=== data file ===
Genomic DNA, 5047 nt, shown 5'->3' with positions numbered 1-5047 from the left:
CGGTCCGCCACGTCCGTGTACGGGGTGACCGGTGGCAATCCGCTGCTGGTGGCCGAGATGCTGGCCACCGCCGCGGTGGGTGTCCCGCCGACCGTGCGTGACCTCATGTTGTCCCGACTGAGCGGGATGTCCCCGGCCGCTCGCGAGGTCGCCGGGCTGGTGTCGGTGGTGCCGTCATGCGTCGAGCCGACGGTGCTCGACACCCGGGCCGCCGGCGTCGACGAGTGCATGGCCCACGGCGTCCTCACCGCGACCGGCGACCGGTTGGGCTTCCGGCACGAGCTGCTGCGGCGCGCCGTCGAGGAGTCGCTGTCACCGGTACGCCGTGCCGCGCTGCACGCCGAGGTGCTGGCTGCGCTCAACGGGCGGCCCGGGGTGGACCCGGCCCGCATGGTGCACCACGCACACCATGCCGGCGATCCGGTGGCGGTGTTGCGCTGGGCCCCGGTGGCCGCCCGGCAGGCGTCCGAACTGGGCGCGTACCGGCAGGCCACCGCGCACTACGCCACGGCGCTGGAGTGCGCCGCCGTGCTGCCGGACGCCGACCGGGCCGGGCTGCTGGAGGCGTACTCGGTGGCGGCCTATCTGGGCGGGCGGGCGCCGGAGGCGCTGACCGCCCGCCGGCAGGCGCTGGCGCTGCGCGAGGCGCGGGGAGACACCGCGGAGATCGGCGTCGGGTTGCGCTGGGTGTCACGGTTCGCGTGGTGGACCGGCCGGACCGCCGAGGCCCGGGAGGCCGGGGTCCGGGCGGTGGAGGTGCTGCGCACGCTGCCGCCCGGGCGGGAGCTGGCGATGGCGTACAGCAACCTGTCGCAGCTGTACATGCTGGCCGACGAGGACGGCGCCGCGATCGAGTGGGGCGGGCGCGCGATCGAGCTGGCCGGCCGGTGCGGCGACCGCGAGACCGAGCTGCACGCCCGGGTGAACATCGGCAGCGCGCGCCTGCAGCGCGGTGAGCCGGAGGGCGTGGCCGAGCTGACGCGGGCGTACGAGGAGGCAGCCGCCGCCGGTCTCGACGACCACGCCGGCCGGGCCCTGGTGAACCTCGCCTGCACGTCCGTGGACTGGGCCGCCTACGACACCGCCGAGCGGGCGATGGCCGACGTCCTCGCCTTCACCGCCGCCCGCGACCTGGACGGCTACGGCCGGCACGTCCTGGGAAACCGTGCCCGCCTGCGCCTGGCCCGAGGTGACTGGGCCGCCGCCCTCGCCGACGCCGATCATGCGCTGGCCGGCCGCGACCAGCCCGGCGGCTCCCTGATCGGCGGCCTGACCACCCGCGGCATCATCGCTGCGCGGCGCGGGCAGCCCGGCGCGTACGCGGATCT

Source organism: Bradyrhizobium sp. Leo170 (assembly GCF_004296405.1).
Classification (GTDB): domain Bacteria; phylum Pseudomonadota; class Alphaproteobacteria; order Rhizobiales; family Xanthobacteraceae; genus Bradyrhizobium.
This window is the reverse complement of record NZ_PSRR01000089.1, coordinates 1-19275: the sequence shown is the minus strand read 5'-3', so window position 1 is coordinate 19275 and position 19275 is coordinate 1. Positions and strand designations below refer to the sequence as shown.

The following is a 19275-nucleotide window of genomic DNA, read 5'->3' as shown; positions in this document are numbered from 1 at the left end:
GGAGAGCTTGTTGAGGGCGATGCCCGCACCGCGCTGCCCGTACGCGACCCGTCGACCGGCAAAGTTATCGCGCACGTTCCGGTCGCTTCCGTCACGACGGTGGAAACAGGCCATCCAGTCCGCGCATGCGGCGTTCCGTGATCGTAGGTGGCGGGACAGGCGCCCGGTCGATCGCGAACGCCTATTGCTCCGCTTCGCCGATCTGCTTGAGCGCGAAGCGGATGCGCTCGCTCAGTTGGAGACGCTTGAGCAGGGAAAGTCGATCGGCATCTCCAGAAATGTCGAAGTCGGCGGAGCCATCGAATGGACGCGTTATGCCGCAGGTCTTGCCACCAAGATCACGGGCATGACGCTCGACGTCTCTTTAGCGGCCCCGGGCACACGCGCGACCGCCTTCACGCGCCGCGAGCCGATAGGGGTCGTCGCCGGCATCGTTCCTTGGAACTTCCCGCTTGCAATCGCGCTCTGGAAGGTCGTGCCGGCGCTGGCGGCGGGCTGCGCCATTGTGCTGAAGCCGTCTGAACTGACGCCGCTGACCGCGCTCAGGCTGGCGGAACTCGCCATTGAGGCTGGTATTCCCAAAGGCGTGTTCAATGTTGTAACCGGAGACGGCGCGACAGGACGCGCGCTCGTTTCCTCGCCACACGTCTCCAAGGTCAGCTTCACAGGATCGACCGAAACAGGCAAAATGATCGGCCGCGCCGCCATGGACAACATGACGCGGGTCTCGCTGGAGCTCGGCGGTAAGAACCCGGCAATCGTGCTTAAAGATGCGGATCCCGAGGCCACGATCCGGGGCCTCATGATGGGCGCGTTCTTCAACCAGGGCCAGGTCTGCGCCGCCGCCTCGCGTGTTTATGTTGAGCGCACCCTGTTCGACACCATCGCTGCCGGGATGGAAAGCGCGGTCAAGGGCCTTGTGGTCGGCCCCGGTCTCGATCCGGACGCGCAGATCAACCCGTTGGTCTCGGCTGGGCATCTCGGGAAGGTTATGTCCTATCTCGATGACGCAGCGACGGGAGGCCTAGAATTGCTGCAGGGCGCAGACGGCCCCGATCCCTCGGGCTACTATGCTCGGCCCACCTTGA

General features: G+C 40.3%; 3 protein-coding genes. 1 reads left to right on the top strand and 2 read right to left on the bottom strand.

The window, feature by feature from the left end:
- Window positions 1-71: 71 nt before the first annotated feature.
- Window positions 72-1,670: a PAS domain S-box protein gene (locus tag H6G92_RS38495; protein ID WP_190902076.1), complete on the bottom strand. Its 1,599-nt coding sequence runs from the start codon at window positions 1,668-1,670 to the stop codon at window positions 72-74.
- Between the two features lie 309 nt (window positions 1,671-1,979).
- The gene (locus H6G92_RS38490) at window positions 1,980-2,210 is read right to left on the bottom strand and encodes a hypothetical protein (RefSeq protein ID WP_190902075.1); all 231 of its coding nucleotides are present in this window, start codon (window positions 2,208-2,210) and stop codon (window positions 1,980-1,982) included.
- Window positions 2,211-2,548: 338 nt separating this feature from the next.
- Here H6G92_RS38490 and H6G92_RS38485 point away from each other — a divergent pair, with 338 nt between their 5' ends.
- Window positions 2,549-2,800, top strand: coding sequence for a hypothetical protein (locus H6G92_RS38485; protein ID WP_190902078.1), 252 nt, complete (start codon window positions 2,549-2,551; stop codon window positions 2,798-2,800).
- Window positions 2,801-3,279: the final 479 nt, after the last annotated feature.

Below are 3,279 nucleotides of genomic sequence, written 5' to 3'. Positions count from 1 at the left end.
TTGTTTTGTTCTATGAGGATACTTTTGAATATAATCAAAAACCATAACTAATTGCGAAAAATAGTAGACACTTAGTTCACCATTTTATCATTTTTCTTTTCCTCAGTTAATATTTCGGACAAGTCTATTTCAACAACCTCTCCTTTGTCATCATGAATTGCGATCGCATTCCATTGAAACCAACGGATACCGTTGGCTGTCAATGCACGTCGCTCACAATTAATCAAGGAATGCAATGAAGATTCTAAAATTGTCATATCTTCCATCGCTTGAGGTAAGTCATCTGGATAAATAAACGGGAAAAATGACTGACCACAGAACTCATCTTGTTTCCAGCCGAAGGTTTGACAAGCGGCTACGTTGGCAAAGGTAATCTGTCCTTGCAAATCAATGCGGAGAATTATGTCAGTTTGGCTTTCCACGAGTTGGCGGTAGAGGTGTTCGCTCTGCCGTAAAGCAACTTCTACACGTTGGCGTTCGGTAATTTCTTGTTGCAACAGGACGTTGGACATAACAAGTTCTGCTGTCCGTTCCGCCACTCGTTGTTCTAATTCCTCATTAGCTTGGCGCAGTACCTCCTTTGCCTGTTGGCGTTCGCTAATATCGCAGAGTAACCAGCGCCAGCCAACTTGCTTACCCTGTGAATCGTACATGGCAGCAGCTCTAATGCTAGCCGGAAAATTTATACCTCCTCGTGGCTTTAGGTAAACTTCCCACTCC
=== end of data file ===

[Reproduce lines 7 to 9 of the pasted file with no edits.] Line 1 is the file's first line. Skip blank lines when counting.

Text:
GGAGAGCTTGTTGAGGGCGATGCCCGCACCGCGCTGCCCGTACGCGACCCGTCGACCGGCAAAGTTATCGCGCACGTTCCGGTCGCTTCCGTCACGACGGTGGAAACAGGCCATCCAGTCCGCGCATGCGGCGTTCCGTGATCGTAGGTGGCGGGACAGGCGCCCGGTCGATCGCGAACGCCTATTGCTCCGCTTCGCCGATCTGCTTGAGCGCGAAGCGGATGCGCTCGCTCAGTTGGAGACGCTTGAGCAGGGAAAGTCGATCGGCATCTCCAGAAATGTCGAAGTCGGCGGAGCCATCGAATGGACGCGTTATGCCGCAGGTCTTGCCACCAAGATCACGGGCATGACGCTCGACGTCTCTTTAGCGGCCCCGGGCACACGCGCGACCGCCTTCACGCGCCGCGAGCCGATAGGGGTCGTCGCCGGCATCGTTCCTTGGAACTTCCCGCTTGCAATCGCGCTCTGGAAGGTCGTGCCGGCGCTGGCGGCGGGCTGCGCCATTGTGCTGAAGCCGTCTGAACTGACGCCGCTGACCGCGCTCAGGCTGGCGGAACTCGCCATTGAGGCTGGTATTCCCAAAGGCGTGTTCAATGTTGTAACCGGAGACGGCGCGACAGGACGCGCGCTCGTTTCCTCGCCACACGTCTCCAAGGTCAGCTTCACAGGATCGACCGAAACAGGCAAAATGATCGGCCGCGCCGCCATGGACAACATGACGCGGGTCTCGCTGGAGCTCGGCGGTAAGAACCCGGCAATCGTGCTTAAAGATGCGGATCCCGAGGCCACGATCCGGGGCCTCATGATGGGCGCGTTCTTCAACCAGGGCCAGGTCTGCGCCGCCGCCTCGCGTGTTTATGTTGAGCGCACCCTGTTCGACACCATCGCTGCCGGGATGGAAAGCGCGGTCAAGGGCCTTGTGGTCGGCCCCGGTCTCGATCCGGACGCGCAGATCAACCCGTTGGTCTCGGCTGGGCATCTCGGGAAGGTTATGTCCTATCTCGATGACGCAGCGACGGGAGGCCTAGAATTGCTGCAGGGCGCAGACGGCCCCGATCCCTCGGGCTACTATGCTCGGCCCACCTTGA

General features: G+C 40.3%; 3 protein-coding genes. 1 reads left to right on the top strand and 2 read right to left on the bottom strand.

The window, feature by feature from the left end: